The world debates open-access mandates

(4 January 2019)  How far will Plan S spread?

Since the September 2018 launch of the Europe-backed program to mandate immediate open access (OA) to scientific literature, 16 funders in 13 countries have signed on. That’s still far shy of Plan S’s ambition: to convince the world’s major research funders to require immediate OA to all published papers stemming from their grants. Whether it will reach that goal depends in part on details that remain to be settled, including a cap on the author charges that funders will pay for OA publication (Science, 30 November 2018, p. 983). But the plan has gained momentum: In December 2018, China stunned many by expressing strong support for Plan S (Science, 14 December 2018, p. 1218). This month, a national funding agency in Africa is expected to join, possibly followed by a second U.S. funder. Others around the world are considering whether to sign on.

Plan S, scheduled to take effect on 1 January 2020, has drawn support from many scientists, who welcome a shake-up of a publishing system that can generate large profits while keeping taxpayer-funded research results behind paywalls. But publishers (including AAAS, which publishes Science) are concerned, and some scientists worry that Plan S could restrict their choices.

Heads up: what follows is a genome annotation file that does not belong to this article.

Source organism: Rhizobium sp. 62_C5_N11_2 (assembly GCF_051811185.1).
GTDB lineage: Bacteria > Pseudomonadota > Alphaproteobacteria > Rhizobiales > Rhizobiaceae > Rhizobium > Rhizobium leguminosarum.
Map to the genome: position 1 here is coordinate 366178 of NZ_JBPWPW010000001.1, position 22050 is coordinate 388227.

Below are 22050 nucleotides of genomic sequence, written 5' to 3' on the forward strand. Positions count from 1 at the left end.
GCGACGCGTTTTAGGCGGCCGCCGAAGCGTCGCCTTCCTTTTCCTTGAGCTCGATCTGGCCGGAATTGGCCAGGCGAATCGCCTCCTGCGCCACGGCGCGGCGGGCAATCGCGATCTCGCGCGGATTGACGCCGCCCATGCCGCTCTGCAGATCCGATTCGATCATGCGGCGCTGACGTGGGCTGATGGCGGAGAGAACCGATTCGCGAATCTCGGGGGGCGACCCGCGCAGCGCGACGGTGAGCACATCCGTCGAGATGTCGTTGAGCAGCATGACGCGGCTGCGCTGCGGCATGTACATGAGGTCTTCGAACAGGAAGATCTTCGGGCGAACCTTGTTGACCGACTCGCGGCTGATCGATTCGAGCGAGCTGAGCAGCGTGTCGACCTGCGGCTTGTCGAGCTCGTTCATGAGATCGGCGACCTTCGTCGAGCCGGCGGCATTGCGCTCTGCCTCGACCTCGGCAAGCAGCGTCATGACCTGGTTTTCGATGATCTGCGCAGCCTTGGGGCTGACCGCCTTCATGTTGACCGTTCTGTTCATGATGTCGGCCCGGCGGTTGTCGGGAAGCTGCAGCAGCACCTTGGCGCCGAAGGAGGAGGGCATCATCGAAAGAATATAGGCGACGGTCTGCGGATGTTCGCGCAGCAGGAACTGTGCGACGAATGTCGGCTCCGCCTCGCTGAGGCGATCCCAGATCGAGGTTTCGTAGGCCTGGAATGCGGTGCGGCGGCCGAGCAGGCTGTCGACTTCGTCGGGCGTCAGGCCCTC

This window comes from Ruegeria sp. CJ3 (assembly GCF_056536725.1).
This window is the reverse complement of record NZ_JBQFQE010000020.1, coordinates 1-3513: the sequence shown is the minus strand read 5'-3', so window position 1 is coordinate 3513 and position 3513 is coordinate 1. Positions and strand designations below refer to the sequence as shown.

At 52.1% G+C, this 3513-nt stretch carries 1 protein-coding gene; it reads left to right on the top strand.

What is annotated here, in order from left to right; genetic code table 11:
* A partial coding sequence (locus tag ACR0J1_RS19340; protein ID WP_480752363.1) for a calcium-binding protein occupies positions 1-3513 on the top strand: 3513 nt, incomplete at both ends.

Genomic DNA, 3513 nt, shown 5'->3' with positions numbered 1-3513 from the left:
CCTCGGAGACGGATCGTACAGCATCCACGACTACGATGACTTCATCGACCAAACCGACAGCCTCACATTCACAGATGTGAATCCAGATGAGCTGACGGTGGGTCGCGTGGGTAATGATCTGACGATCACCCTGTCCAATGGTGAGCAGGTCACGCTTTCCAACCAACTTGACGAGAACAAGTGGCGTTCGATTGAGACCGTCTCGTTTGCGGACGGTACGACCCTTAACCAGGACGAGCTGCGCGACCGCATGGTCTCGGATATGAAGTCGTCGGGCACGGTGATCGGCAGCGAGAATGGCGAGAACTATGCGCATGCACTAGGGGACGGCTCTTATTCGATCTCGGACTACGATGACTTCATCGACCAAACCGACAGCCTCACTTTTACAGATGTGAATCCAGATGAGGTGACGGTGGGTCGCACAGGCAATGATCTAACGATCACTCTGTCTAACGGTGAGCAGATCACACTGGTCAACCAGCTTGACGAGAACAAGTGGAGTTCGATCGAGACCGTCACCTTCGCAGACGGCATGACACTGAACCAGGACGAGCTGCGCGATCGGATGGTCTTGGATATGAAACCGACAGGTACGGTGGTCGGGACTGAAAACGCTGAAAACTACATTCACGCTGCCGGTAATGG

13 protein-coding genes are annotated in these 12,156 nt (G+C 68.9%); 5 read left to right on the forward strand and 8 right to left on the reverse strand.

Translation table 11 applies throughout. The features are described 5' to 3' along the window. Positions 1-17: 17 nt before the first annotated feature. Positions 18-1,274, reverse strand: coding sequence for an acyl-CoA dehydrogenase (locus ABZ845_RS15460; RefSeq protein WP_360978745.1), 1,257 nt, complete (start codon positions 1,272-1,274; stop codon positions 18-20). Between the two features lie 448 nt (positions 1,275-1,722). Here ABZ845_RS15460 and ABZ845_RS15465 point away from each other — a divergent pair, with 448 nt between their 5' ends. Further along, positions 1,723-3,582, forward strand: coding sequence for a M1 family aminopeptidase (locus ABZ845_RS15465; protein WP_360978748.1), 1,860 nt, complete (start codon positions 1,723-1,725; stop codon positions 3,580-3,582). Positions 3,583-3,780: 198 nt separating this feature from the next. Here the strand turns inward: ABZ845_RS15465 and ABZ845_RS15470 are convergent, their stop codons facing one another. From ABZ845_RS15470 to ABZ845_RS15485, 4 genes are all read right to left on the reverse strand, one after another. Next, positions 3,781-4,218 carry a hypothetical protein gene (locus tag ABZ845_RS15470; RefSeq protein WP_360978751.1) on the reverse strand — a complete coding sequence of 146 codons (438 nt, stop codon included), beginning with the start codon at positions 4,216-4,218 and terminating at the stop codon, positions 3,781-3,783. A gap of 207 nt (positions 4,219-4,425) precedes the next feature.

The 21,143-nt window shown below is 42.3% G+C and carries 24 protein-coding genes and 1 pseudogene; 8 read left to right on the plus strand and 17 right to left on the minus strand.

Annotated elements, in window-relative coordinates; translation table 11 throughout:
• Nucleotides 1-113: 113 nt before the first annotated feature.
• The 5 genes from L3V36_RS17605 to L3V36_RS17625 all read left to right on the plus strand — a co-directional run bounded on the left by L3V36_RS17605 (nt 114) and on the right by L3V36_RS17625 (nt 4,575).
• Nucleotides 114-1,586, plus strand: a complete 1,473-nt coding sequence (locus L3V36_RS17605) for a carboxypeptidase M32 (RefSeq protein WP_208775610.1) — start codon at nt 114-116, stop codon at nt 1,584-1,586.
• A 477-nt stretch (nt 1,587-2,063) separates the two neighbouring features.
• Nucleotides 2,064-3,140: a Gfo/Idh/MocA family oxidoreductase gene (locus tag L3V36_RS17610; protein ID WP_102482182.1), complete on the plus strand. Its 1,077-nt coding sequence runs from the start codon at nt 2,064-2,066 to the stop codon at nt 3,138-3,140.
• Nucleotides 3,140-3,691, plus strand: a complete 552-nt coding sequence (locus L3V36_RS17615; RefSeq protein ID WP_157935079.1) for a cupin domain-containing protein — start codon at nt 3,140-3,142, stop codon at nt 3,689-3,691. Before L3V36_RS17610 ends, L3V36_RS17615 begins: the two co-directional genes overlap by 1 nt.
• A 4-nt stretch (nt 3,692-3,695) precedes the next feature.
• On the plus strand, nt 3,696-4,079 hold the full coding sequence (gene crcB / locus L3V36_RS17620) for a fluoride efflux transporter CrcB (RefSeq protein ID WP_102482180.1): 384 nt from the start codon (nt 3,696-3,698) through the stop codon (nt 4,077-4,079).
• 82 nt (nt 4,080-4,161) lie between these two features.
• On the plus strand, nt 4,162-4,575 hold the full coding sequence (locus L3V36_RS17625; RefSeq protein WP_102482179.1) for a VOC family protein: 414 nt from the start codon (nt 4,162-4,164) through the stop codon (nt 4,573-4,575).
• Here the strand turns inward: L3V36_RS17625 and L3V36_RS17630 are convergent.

If Plan S fails to grow, it could remain a divisive mandate that applies to only a small percentage of the world’s scientific papers. (Delta Think, a consulting company in Philadelphia, Pennsylvania, estimates that the first 15 funders to back Plan S accounted for 3.5% of the global research articles in 2017.) To transform publishing, the plan needs global buy-in. The more funders join, the more articles will be published in OA journals that comply with its requirements, pushing publishers to flip their journals from paywall-protected subscriptions to OA, says librarian Jeffrey MacKie-Mason, the chief digital scholarship officer at the University of California, Berkeley.

Robert-Jan Smits, the European Commission’s OA envoy in Brussels, who is one of the architects of Plan S, says publishers have stalled by emphasizing the need for broad participation. “The big publishers told me: ‘Listen, we can only flip our journals [to OA] if this is signed by everyone. So first go on a trip around the world and come back in 20 years. Then we can talk again,’” Smits recalls. “Some people try to do anything to keep the status quo.”

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